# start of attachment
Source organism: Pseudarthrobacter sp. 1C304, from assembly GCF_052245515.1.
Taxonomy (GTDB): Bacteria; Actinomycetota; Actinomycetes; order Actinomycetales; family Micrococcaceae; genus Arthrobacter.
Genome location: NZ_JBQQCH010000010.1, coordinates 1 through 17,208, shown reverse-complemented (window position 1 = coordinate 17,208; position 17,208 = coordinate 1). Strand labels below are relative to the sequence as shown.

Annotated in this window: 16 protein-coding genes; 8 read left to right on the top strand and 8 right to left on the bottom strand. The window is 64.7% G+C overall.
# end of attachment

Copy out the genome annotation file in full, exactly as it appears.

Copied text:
Source organism: Pseudarthrobacter sp. 1C304, from assembly GCF_052245515.1.
Taxonomy (GTDB): Bacteria; Actinomycetota; Actinomycetes; order Actinomycetales; family Micrococcaceae; genus Arthrobacter.
Genome location: NZ_JBQQCH010000010.1, coordinates 1 through 17,208, shown reverse-complemented (window position 1 = coordinate 17,208; position 17,208 = coordinate 1). Strand labels below are relative to the sequence as shown.

Annotated in this window: 16 protein-coding genes; 8 read left to right on the top strand and 8 right to left on the bottom strand. The window is 64.7% G+C overall.